In 2018, I shared the initial results of my quick survey on low-morale concerns and experiences. The goal of the survey is to keep on-the-pulse on what’s going on with people who are currently experiencing low morale, and to offer people a place to share anonymously their immediate concerns about their low-morale experience or offer feedback about the study.
In the time since I first shared results, I’ve presented internationally and domestically about this phenomenon, published a second low morale study, earned a grant to continue more studies, and taught three sessions of my low morale course, which aids in recovery from workplace abuse/neglect.
As a reminder, my study defines low morale as the result of repeated and protracted exposure to emotional, verbal/written, and systemic abuse or negligence in the workplace (Kendrick 2017).
The following results reflect 131 responses (up from 95 responses in August 2018).
- 99% of respondents have witnessed or experienced low morale in academic environments.
- 54% of respondents are “front-line” employees (i.e., not supervisors, managers, department heads, or administrators); 21% are managers; 7% are administrators.
- 81% of respondents indicate that their current workplace has low-morale issues.
Broad issues and causes of low morale were indicated. Following are excerpts from survey respondents (Can you name the Enabling Systems the following excerpts highlight?):
- “Use of the promotional system to settle scores against front-line employees.”
- Tenured librarians are “untouchable” and face no consequences for their behavior that breeds the culture of low morale.
- “Neglect from superiors, no clear-cut responsibilities for staff, few full-time options that are long term, no benefits for part-time staff, lack of knowledge regarding librarianship in superiors, nonexistent work culture.”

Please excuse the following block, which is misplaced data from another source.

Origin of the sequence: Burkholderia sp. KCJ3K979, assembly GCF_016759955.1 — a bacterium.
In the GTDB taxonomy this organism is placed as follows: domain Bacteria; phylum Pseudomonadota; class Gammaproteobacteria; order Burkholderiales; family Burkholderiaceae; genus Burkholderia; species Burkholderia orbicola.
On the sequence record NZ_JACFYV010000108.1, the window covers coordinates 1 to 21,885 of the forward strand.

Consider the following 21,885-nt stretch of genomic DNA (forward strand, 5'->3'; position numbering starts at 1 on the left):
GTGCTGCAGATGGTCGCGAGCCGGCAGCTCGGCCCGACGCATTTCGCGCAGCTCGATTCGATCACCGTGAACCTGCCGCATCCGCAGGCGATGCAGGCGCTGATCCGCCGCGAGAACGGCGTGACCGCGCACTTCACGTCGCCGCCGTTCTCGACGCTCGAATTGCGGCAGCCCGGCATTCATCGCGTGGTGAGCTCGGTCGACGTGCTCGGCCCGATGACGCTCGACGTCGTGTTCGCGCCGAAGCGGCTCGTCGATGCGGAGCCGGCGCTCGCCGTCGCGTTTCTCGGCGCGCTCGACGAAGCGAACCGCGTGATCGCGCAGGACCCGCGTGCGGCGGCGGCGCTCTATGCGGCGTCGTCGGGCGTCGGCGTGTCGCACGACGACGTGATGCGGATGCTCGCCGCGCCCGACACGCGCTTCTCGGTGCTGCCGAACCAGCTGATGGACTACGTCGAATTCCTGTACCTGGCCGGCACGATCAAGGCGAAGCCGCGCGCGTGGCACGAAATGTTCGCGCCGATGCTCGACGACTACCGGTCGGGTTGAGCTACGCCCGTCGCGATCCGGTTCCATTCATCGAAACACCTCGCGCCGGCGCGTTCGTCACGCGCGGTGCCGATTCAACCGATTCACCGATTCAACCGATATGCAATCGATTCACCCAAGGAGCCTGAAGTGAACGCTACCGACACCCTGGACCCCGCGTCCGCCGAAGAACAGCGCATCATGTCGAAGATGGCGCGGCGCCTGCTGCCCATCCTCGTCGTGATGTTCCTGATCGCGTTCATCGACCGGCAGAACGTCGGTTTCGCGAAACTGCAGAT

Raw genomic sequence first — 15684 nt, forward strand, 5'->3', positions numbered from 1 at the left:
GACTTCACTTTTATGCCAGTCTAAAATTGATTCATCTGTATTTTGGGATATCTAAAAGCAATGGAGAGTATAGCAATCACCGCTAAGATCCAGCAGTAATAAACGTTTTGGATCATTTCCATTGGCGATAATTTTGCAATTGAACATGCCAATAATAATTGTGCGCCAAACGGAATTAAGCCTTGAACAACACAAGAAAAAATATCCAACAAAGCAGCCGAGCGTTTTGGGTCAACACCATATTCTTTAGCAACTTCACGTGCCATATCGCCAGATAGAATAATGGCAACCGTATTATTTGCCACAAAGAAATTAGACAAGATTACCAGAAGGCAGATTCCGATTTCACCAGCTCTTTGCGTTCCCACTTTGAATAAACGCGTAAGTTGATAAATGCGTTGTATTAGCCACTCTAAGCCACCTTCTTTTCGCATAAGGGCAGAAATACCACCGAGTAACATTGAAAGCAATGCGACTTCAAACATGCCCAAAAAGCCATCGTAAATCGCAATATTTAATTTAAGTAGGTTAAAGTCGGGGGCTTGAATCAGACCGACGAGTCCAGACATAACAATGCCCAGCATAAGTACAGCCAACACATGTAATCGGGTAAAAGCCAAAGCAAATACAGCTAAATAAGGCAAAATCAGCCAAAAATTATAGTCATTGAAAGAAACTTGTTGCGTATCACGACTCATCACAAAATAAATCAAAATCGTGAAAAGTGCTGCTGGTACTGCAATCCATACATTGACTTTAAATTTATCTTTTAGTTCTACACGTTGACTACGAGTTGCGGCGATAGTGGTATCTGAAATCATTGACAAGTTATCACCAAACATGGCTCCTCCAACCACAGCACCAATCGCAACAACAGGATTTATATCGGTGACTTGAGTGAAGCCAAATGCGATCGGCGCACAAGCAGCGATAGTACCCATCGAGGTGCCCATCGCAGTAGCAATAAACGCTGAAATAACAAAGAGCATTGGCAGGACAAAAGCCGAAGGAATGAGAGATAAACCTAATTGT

- “Neglect by university officials; no interest [from] them in our purpose. Some issues within the library — resistance to change by admin, fear of younger enthusiastic employees.”
- “[D]eauthenticity, neglect of librarians of color, especially the one who’s been around the longest (me), lack of recognition and advancement to management, history of abuse that as not dealt with (the abusers have retired).”
- “Excessive workload expectations, not replacing staff lost due to attrition; lack of support for work-life balance; lack of support for research activities required for tenure.”
And an encouraging note:
Thank you for helping me see that system abuse and negligence count as triggers…. I am also really grateful for what you have done in this article to help me understand myself and my colleagues. You have shone a light on a dark place–God bless you!
The survey remains open if you’d like participate. Periodically, I’ll share updates or thoughts and ideas as more responses come in.
Kendrick, K.D. (2017). The low-morale experience of academic librarians: A phenomenological study. Journal of Library Administration, 57(8): 846-878. Retrieved from http://www.tandfonline.com/doi/full/10.1080/01930826.2017.1368325